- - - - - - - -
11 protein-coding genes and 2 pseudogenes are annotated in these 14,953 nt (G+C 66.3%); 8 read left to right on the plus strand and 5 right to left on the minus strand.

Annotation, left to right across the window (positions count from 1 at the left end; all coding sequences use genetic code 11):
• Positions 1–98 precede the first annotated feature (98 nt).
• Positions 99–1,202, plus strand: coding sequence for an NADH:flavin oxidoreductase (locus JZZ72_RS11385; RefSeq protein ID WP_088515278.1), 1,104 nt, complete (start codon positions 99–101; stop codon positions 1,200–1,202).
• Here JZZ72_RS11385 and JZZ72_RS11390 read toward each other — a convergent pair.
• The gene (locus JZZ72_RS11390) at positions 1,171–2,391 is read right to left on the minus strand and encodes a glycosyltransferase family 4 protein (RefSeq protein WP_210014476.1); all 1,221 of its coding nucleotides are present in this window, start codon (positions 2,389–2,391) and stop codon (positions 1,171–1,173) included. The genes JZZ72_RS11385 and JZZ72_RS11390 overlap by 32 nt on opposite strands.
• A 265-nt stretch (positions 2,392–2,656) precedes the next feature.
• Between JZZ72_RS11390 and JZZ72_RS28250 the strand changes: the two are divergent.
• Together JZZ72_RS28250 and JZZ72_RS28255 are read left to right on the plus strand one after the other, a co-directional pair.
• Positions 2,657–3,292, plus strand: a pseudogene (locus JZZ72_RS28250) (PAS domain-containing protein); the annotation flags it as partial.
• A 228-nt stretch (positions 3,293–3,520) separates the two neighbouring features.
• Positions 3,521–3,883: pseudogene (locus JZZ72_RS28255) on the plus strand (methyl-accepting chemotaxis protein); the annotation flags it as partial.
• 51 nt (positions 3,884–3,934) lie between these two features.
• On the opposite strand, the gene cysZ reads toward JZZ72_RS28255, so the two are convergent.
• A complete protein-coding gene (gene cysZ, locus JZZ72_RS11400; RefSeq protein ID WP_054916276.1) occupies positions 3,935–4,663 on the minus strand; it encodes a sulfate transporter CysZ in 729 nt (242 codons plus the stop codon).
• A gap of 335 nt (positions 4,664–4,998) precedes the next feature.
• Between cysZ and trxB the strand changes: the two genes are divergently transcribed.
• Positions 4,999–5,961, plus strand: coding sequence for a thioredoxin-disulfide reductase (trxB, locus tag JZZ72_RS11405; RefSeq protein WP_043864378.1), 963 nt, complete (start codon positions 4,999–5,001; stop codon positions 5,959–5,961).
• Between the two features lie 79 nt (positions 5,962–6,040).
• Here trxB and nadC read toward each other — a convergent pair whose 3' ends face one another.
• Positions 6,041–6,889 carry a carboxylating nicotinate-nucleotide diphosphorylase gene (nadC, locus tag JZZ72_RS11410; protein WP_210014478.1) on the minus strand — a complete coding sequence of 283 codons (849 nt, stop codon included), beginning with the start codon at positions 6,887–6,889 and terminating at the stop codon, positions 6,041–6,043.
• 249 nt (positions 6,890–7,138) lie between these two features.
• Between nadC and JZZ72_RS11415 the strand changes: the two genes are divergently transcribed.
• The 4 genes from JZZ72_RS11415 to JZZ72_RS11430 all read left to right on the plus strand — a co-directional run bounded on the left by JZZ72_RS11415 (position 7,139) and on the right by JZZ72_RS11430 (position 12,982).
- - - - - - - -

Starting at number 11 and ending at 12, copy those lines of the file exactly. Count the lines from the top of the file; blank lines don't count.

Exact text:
• A 228-nt stretch (positions 3,293–3,520) separates the two neighbouring features.
• Positions 3,521–3,883: pseudogene (locus JZZ72_RS28255) on the plus strand (methyl-accepting chemotaxis protein); the annotation flags it as partial.